Batoul Ajlouni From Workaholic to Burnout to a Life reinvented.

architect burnout entrepreneur reinvented resilience resilient workaholic Jun 06, 2022

Hello and welcome back to KimTalks. I'm your host, Kim Hayden, and I'm super excited as we talk. Resilience and moving forward. Growing forward, leaning forward and just loving life. And you know who better to help us today is Batoul. Batoul is here to share some of her insight around her book that she has written is ditching success. I love that ditching success so she's going to have a very different kind of perspective on how to live a full life and and everything that she's learned in her journey. Now, do note she is a through and through entrepreneur. Even though she received her architectural degree and worked for a few years, she got kind of like, what's next? So at 24, just 24, she dove into entrepreneurialism and co-founded her first company. And then she helped grow into a multi international I.T. corporation before having to ditch her career at the very height of it. But to all is passionate about sharing her 30 years of experience as a career woman in a male dominated business world and a professional who moved from workaholic to burnout to life reinvent it, she hopes, by sharing her own journey, she can help others struggling to find their answers. Hello, Batoul. Welcome.


Hey, Kim. So happy New Year. Thanks for having me.


Absolutely. So did I get all that? Did I? Did I get it all right?


That was pretty good.


Awesome. So this is, again, the beauty of our global world and where we're moving in. And the age of knowledge is that I'm here in Calgary, Alberta. And Batoul where are you?


Well, I am in Amman, Jordan, a small country in the Middle East.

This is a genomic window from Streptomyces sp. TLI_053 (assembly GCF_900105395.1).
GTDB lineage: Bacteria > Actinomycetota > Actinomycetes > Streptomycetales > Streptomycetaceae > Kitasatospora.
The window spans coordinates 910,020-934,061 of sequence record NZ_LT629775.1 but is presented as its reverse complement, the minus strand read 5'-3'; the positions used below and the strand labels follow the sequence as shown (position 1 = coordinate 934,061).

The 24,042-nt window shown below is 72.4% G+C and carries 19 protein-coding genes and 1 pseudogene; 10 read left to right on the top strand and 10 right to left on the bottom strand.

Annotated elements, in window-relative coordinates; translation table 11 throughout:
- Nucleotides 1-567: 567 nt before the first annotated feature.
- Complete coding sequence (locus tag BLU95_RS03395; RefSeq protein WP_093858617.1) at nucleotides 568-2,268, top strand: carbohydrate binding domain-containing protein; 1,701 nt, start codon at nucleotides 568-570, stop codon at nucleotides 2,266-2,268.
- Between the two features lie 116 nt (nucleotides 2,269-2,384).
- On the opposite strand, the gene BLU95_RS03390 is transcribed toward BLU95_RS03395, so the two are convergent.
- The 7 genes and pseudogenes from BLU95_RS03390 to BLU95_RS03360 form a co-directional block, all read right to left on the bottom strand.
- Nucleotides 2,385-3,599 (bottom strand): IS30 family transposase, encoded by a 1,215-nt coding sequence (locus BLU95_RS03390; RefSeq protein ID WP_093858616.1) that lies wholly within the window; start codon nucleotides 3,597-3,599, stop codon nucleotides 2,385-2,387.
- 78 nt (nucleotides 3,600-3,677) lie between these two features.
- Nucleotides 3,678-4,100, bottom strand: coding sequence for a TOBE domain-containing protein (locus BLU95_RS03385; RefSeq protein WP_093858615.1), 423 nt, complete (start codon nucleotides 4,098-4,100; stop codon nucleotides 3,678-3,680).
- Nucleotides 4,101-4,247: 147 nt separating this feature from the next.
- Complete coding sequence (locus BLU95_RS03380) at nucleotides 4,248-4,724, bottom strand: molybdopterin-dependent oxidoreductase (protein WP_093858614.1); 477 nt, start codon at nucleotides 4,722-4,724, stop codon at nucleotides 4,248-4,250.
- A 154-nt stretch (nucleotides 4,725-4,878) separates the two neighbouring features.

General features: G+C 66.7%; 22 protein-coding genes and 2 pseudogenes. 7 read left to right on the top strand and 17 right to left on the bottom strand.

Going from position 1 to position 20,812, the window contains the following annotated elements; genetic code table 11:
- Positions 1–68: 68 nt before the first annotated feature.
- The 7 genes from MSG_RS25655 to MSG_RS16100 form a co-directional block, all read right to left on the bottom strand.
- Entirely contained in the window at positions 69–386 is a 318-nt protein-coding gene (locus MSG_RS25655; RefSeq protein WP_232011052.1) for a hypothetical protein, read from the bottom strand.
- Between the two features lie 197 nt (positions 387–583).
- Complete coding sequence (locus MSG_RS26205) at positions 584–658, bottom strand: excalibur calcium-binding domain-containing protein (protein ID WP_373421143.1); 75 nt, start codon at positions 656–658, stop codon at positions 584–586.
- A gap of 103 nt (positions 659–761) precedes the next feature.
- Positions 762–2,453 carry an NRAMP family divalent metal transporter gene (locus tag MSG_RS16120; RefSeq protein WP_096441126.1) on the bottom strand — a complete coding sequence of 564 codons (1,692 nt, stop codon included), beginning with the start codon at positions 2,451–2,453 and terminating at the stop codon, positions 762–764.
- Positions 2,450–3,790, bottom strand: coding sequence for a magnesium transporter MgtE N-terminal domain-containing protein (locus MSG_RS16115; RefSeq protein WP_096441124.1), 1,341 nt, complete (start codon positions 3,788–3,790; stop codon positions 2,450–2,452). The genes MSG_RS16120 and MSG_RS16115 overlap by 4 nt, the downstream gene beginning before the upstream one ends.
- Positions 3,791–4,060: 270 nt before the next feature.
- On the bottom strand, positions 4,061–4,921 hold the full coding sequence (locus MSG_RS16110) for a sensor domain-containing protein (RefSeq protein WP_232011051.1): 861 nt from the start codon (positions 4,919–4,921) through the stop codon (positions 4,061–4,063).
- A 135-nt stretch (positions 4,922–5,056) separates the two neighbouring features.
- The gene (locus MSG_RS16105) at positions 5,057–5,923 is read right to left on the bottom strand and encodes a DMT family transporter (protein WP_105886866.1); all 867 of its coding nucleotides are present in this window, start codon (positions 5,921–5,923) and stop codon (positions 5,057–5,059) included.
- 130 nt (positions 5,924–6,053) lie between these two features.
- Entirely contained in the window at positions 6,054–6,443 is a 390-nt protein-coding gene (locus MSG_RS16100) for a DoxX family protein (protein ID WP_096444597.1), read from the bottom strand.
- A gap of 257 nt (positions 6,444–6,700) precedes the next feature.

Amazing. You're born and raised. Correct.


Born and raised in Jordan. That's true. I've done quite a bit of traveling business, and as a tourist, I love traveling so I've been around for a while. I've been in the U.S. as an exchange student when I was 16 and stayed there for a year in California. I loved it. I loved every minute of it. Now, I had a great time. And since then, I'm here now. But I've done quite a lot of travel.


Amazing. Now you. Okay, so let's go. Let's give me what we're going to frame up. What brought you to becoming a published author. So let's take a step back. Take us kind of on that journey of who and how you moved through the last 30 years and what has brought you to this point in your life. So share with us a little bit about your background.


Okay. So as you said, I'm an architect. Oh, worked as an architect for about just a little less than two years before I figured out it was not quite as challenging as I wanted it to be. Although architecture is challenging in general, but in Jordan at that time and I'm talking and the eighties there were still quite small projects here and there, so I wasn't quite challenged. And I've been known to love a challenge. So I got an opportunity to work with a few colleagues to start a new company, and I just jumped to it. And the funny thing is that the company was in computer graphics and animation, which has nothing to do with architecture other than being in the design field. And it was, that was, that was in 1989.